- Kevin Seifert, NFL Nation
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(We're sprucing up our day-after-game posts here on the NFC North blog, but the structure remains the same.)
There will be a lot of discussion about what the Lions might or might not lose during a short-term transition from quarterback Matthew Stafford to Shaun Hill. But if the Lions take an approach similar to the one they used at Soldier Field, the impact will be minimal. Before Stafford departed with a right shoulder injury, the Lions were extraordinarily cautious with what most of us agree is a nice complement of explosive offensive weapons. Stafford completed 11 of 15 passes, but averaged a low 5.53 yards per attempt. He targeted wide receivers on three passes and connected only once, an 18-yard toss to Nate Burleson late in the second quarter. Receiver Calvin Johnson noted the Bears were using a Cover 2 scheme, which often induces teams to run the ball. But when some of your team's best players are downfield passers and catchers, sometimes you have to dictate the terms of engagement rather than taking what the defense gives you. I'm sure the Bears were thrilled to see the Lions take the bait.
Fantasy owners got the big answer they were seeking on tailback Jahvid Best. Yes, as we discussed all summer, the Lions really do intend for him to be their primary back right away. That includes goal-line situations, where Best converted touchdown runs of seven and four yards. (Backup Kevin Smith was inactive, in fact.) But am I being a party-pooper by suggesting the rest of Best's afternoon was pretty underwhelming? The Bears defense certainly played a role in that. But the Lions should have had more success with the numbers advantage afforded by the Bears' Cover 2 scheme. In that situation, you would hope that Best would have gained more than 20 yards on 14 carries. Take away the two touchdowns, and Best netted nine yards on 12 carries. That's not going to fit anyone's definition of explosive.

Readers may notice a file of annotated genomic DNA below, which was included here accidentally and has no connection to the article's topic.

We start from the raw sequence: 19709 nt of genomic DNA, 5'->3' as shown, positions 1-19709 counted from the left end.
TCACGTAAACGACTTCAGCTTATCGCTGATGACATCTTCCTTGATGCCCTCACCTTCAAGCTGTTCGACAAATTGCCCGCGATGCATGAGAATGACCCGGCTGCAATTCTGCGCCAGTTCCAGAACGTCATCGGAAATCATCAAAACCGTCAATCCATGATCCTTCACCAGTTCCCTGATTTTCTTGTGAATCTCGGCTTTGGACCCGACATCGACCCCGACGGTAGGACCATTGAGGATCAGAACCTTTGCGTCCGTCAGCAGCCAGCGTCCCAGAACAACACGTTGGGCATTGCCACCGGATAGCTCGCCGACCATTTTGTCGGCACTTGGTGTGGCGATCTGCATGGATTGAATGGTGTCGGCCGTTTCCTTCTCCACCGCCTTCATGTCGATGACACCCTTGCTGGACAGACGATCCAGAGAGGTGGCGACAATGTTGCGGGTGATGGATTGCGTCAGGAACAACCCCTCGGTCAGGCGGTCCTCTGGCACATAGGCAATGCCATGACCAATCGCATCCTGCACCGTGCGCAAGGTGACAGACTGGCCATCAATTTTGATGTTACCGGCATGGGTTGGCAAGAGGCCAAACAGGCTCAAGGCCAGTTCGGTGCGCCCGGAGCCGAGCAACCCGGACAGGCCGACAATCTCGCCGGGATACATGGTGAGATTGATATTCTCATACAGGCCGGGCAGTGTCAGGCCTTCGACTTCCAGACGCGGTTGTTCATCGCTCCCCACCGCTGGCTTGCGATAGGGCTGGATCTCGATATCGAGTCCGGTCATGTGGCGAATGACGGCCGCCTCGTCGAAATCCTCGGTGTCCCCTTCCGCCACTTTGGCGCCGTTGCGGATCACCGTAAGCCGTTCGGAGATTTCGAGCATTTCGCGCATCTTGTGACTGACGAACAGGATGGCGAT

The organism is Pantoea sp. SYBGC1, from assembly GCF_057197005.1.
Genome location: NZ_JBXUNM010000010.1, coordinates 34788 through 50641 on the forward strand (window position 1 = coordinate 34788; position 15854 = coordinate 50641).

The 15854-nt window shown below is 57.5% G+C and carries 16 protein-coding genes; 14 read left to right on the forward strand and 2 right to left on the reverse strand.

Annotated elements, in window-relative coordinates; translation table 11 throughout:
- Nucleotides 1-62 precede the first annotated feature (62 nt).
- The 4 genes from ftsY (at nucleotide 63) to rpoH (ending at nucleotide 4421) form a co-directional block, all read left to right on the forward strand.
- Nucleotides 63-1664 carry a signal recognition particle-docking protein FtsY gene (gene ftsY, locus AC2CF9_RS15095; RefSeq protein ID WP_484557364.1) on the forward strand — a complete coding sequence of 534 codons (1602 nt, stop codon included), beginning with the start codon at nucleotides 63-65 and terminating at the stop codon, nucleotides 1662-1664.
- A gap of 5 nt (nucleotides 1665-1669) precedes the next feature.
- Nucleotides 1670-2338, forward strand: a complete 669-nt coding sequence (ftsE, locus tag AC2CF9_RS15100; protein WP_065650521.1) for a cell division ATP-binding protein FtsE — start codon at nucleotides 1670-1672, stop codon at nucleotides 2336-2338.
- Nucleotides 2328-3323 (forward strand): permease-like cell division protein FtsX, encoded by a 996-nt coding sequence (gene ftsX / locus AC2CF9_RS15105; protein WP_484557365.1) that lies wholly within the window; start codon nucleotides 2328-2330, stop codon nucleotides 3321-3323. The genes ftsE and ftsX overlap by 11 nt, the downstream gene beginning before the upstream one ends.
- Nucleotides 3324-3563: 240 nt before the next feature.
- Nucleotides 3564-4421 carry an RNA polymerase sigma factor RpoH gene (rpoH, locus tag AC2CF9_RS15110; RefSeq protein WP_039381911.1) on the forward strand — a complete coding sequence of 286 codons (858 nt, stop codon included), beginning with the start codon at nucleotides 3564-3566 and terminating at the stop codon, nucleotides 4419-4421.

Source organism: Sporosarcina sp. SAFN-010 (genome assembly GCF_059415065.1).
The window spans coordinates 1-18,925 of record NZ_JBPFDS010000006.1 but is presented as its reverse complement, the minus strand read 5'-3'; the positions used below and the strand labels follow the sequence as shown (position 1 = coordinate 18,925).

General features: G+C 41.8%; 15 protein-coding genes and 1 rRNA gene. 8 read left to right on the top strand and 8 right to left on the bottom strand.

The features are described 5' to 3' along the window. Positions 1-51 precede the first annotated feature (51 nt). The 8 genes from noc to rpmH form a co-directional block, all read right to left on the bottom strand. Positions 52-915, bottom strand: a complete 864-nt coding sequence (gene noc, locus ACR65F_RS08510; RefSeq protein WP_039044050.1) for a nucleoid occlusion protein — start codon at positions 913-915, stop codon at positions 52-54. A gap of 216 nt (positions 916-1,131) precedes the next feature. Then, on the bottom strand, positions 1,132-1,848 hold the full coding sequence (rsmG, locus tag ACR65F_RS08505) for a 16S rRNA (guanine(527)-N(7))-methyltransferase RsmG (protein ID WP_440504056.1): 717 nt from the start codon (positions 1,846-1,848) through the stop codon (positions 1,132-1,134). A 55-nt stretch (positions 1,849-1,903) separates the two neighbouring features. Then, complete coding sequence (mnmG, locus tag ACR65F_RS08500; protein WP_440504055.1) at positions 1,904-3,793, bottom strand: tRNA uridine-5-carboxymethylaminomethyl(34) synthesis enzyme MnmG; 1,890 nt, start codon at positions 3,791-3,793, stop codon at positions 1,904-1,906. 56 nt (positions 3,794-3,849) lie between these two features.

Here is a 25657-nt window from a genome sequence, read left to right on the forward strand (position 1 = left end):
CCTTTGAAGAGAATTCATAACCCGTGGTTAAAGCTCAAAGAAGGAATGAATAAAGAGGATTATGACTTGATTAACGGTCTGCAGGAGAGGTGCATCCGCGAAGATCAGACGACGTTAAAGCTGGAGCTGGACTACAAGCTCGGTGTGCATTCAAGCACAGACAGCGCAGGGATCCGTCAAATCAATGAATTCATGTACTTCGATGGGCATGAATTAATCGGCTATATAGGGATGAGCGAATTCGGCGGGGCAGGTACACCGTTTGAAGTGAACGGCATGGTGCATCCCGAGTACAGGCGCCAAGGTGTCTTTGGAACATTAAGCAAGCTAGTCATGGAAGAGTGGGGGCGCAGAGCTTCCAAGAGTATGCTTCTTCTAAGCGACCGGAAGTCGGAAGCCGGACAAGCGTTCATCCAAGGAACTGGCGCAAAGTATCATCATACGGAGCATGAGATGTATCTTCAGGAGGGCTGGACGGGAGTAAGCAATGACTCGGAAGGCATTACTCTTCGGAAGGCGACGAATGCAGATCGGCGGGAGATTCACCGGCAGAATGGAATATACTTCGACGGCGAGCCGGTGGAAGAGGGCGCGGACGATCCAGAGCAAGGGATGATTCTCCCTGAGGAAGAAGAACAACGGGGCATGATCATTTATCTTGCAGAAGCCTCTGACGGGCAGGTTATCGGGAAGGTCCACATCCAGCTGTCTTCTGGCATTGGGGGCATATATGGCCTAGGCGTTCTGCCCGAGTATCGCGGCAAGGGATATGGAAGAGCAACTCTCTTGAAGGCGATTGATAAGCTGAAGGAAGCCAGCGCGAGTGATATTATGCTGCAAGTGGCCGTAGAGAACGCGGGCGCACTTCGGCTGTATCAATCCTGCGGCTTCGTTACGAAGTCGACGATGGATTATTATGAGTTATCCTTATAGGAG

I imagine this isn't anything new for people who follow the AFC or the Tennessee Titans in particular, but Sunday illustrated what an absolute beast Kyle Vanden Bosch is. Let me throw some numbers at you. As a starting defensive end, Vanden Bosch led the Lions with 10 solo tackles. Throw in an assist and he was in on 11 tackles overall. He wasn't officially credited with a quarterback hit, but I counted three plays where Vanden Bosch got to Bears quarterback Jay Cutler just after the throw. Those are the kinds of plays that contribute, if nothing else, to inaccuracy later in the game. Remember when we discussed Vanden Bosch chasing ball carriers far downfield during training camp? Guess who made the tackle on Bears receiver Devin Aromashodu following a 20-yard reception in the first quarter Sunday? Vanden Bosch. Young Lions players, make sure you're watching this guy.
And here is one issue I still don't get:
I've suggested that game officials correctly followed the letter of the NFL law in disallowing Calvin Johnson's apparent game-winning touchdown with 24 seconds remaining. It's true that there is a "process of the catch" continuation that applies in this situation. That's all a matter of interpretation, however. My question, one we first raised last season when it cost the Green Bay Packers a touchdown, is about intent. What is the purpose of this rule as currently constituted? Why does the "process of the catch" take so long? If a receiver catches a ball and has possession with two feet in bounds, shouldn't the play be dead at that point? Unless officials mistakenly extended that catch process too far in this case, NFL rules say it is not. I just don't know why.